UK Asian Football Championship aims to raise profile of Asians in football

Singh Sabha Slough and London APSA in action at Celtic Park
Singh Sabha Slough (seen in action against London APSA at Celtic Park) were formed in 1977 as FC Lions but changed their name after sponsorship from their local Sikh Temple

Being a football fan in the 1980s was not easy for Asians, according to Jasvir Singh Sandhu.

Originally from Leicester, before moving to Scotland, he would visit Filbert Street "back in the day" to watch his local team.

"The atmosphere, especially if you were Asian, was very intimidating, not very welcoming at all," he said.

"These days I would say the situation has considerably changed and for the better."

On Sunday, he was with his daughter Ria to witness Singh Sabha Slough beat London APSA 6-1 to win the UK Asian Football Championship.

The event, now in its 18th year, aims to raise the profile of Asians in football and encourage debate around barriers to participation.

Seven-year-old Ria took photos to share with the rest of her family, and said she would be telling her school friends about her "exciting time" at Celtic Park.

Jasvir Singh Sandhu with his daughter Ria
Jasvir Singh Sandhu with his daughter Ria at Celtic Park

"I would encourage members of the Asian community to take their children to football," Mr Sandhu added.

"If you don't then how do you expect them to break into the sport?

"I hope to take her to other matches as well. I don't want this to be a one-off."

The UK Asian Football Championship is organised by the Scottish Ethnic Minority Sports Association (Semsa) in partnership with Glasgow City Council, Glasgow Life, Rangers Football Club and Celtic Football Club.

Preliminary games were played at Glasgow Green Football Centre last Friday and Saturday .

Andy Singh, who came to watch the final at Celtic Park with his son Connor, said Asians should give the same priority to football as cricket.

Connor with his dad Andy Singh
Connor with his dad Andy Singh

"Cricket is very time consuming and going to international matches is not cheap," he said.

"My son was pestering me to take him to today's game.

"He doesn't do the same when it comes to cricket."

The competition attracts teams from across the country representing the various diverse strands of Britain's South Asian communities.

The challenge for the organisers is to encourage those watching the showpiece game to attend more matches throughout the year.

One way to attract and increase members of Asian communities to matches would be if players, mainly from Indian, Pakistani or Bangladeshi backgrounds, were playing regular club football.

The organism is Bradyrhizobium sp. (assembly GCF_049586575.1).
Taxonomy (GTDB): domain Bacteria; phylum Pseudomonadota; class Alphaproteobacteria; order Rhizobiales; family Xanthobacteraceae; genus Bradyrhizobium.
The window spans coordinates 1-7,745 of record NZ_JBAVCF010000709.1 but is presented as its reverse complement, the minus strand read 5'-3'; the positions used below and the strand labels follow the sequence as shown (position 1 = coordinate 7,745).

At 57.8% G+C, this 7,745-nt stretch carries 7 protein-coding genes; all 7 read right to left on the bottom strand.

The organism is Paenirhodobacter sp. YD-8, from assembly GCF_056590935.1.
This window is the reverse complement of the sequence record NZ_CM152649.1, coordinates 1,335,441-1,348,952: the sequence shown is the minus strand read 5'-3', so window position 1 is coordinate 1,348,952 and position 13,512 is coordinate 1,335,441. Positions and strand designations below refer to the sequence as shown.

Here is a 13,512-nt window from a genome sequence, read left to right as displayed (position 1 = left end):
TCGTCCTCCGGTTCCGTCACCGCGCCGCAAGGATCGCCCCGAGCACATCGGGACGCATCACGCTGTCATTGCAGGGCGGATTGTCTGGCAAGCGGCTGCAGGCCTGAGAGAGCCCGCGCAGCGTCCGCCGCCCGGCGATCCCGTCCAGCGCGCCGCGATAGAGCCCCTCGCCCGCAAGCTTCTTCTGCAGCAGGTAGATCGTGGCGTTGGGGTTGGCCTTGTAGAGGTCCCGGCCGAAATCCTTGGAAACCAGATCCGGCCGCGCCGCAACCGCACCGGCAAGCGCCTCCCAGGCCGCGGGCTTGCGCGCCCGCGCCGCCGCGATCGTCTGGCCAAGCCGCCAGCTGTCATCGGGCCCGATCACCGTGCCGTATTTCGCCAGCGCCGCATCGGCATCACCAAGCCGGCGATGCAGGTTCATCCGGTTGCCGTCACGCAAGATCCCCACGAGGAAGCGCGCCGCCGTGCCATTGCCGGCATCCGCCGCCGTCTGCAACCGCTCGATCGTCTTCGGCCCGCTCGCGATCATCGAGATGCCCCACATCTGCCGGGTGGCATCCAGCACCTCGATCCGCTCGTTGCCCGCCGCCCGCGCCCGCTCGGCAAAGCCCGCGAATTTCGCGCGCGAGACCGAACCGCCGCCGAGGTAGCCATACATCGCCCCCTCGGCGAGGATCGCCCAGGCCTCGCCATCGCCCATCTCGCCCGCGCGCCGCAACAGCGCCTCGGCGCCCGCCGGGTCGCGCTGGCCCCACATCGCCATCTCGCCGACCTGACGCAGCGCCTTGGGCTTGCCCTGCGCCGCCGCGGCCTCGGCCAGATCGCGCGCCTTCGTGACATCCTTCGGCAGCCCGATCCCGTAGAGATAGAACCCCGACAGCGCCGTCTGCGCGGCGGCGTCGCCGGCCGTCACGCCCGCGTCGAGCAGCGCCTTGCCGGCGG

However, such a sight is extremely rare throughout the various leagues across Britain - Neil Taylor of Swansea City is currently the only Asian playing in the Premier League.

His mother was born in India, yet many people are unaware of his background as he does not having an Indian-sounding name.

Neil Taylor (seen here in action against Manchester City in the League Cup third round) has also won 35 caps for Wales
Neil Taylor (seen here in action against Manchester City in the League Cup third round) has also won 35 caps for Wales

Semsa president Dilawer Singh said he hoped the event would help raise the profile of the issue.

"Whilst we have yet to witness a breakthrough of Asian talent reaching the professional game, I remain hopeful events such as the championship will retain this rather emotive issues on the radar," he said.

In the past, racial stereotypes and myths purported that a "wrong diet" or a 'lack of physique' prevented Asians from making a significant breakthrough.

Some credence was also given to "religious and cultural" reasons.

However, it is worth noting that last season's PFA Player of the Year - Leicester City's Riyad Mahrez - is a Muslim.

Khalid Pervaiz, London APSA manager
Khalid Pervaiz, London APSA manager, says young Asians need more role models in football

Back at Celtic Park the manager of losing finalists London APSA, said a change of mindset from within would result in real change.

"Look at what Amir Khan has done in terms of boxing," Khalid Pervaiz said.

"Asian parents saw what he achieved by winning a [silver] medal at the Olympics [2004] and from there were happy for their sons follow in his footsteps.

"A 'Singh' or 'Khan' playing at the highest level for a big club would also make a similar impact.

"Young Asians would have someone who shares their names, looks like them and talks like them, so it would be someone who they could relate to.

"Parents would also see football as a relevant career choice for their children.

"They would push and encourage them especially when they are young."

For more information about getting into football, take a look at the Get Inspired activity guide.

More action from the UK Asian Football Championship final at Celtic Park.......

More action from the UK Asian Football Championship final at Celtic Park
More action from the UK Asian Football Championship final at Celtic Park